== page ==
Many employers require job applicants to take a drug test—particularly those applicants who reach the final stages of the selection process. Why is employment drug testing so common? Do applicants have to agree to take the test? And do applicants have any legal rights in the process? This article explains the rules on applicant drug testing.
Most private employers are not required to test for alcohol or drug use. The big exception to this rule is for transportation and other safety-sensitive industries that are regulated by certain federal agencies such as the Federal Highway Administration, the Federal Aviation Administration, and the U.S. Coast Guard. For example, those in the trucking industry, aviation, or mass transit, as well as those who contract with the Department of Defense or NASA, may be required to test at least some employees for alcohol and drug use.
So if it's not usually required, why do employers drug test? Here are a few reasons:
Courts and legislators have recognized that drug testing implicates privacy rights. These tests don't just reveal current drug use—that is, intoxication when the test is taken. They also show past drug use, including use of legal drugs and use of drugs on the employee's own time. And, the test procedures require the test taker to surrender bodily fluids, sometimes under close supervision.
Because drug testing is intrusive, state and federal laws put some limits on when, how, and whether it can be done. Generally, current employees have greater rights in this area than applicants, because employees already hold a job that they stand to lose if the test comes back positive; applicants stand to lose only an opportunity to get a job.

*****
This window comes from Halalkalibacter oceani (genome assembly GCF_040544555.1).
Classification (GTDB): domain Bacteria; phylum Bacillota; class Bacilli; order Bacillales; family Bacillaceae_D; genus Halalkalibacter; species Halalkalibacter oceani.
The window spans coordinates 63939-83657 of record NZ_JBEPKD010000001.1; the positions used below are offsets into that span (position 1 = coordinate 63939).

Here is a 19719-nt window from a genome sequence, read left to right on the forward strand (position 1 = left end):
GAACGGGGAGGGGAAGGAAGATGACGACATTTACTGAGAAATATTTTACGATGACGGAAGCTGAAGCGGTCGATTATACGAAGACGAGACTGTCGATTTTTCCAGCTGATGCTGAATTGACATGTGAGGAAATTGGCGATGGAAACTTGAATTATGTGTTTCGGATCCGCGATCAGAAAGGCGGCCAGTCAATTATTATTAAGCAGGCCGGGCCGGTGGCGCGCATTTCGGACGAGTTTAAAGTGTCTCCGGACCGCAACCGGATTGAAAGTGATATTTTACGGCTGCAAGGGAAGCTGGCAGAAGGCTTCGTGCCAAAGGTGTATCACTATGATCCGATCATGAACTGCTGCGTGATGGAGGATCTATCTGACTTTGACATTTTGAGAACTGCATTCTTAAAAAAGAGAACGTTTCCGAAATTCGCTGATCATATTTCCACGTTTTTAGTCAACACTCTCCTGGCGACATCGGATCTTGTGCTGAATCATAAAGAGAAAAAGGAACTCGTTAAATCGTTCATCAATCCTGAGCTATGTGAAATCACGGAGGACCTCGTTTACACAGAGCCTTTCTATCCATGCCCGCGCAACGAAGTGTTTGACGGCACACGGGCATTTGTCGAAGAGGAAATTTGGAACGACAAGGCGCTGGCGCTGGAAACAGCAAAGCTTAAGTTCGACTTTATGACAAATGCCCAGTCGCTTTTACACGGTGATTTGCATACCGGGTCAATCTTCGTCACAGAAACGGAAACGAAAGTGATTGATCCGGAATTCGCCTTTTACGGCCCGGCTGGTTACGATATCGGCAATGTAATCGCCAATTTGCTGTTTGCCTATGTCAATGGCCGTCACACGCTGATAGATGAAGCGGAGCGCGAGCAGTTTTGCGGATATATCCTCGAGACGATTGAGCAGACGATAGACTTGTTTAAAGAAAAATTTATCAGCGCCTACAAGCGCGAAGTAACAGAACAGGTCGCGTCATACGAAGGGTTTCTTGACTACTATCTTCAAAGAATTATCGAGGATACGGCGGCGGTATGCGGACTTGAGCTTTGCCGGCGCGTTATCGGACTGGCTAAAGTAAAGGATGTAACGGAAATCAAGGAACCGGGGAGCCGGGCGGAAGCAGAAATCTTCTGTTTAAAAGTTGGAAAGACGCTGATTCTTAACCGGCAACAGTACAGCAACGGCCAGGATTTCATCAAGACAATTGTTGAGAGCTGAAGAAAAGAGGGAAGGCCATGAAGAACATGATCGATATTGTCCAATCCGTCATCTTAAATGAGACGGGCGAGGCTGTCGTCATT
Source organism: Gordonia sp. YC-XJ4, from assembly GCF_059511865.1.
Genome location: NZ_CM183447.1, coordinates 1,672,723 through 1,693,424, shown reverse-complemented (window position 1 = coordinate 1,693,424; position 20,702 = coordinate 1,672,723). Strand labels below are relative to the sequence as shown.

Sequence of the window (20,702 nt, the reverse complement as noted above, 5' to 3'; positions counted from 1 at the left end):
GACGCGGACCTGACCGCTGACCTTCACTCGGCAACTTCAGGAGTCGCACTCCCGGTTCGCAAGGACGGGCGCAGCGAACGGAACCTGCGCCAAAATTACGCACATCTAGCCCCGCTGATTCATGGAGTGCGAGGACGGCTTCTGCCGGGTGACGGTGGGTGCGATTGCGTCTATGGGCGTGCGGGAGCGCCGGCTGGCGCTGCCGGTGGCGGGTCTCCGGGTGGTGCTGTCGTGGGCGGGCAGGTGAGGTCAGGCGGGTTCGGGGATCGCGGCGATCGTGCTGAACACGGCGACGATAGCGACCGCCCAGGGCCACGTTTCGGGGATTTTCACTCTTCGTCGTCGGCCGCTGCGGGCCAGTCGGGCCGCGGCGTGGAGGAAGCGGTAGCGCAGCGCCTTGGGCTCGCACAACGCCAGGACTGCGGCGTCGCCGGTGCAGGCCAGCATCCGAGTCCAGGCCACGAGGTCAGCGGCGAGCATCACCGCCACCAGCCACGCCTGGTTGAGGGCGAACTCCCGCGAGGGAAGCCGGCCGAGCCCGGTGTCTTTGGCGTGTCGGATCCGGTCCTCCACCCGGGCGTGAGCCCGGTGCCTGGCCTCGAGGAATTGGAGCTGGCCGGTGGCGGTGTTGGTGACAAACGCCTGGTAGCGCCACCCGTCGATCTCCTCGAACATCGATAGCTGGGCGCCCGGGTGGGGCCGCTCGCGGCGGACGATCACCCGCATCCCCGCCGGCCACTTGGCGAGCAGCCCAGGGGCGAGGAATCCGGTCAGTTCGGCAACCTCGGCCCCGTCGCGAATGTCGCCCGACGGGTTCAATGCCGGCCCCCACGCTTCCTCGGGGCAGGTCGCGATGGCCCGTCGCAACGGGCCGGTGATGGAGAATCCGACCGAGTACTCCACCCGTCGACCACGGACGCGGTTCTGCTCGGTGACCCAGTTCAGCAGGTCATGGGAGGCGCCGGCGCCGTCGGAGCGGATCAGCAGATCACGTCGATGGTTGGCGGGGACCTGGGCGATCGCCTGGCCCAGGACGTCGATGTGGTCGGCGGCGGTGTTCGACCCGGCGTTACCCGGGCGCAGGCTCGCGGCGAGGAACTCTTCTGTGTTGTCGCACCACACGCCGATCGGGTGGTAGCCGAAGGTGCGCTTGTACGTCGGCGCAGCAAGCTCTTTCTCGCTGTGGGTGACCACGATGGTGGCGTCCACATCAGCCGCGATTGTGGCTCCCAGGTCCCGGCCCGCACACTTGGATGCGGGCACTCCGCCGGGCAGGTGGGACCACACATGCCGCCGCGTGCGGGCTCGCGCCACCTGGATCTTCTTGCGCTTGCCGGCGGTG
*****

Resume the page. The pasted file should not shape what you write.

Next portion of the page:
Prospective employers can't force you to take a drug test. However, they can generally require you to take one as a condition of employment, as long as they follow the rules. If you don't want to take the test, you can take yourself out of the running for the job.
Here are some of the legal limits that might apply to applicant drug testing:
More than twenty states allow residents to use marijuana for medical purposes. These "medical marijuana" or "compassionate use" laws typically require the user to have a written doctor's authorization to use marijuana, often for particular diseases or disabilities. If a patient meets the criteria, he or she cannot be prosecuted under state law for crimes relating to the use, possession, or cultivation of a certain amount of marijuana. Federal drug laws still apply, however.
If you live in one of these states and have a valid prescription for marijuana, you may be wondering whether an employer can refuse to hire you based on a positive drug test for this legally prescribed drug. So far, in most states, the answer seems to be yes. The California Supreme Court has ruled that the state's medical marijuana law applies only to criminal prosecution, not to the workplace. Likewise, the Colorado Supreme Court has held that an employer may fire an employee for off-duty use of medical marijuana, even though the use was lawful under Colorado state law.
A handful of states, however, have passed specific laws prohibiting an employer from discriminating against an employee or applicant for lawful use of medical marijuana or requiring an employer to reasonably accommodate such employees at the workplace. This area of law is relatively new; contact an employment lawyer to find out the rules in your state.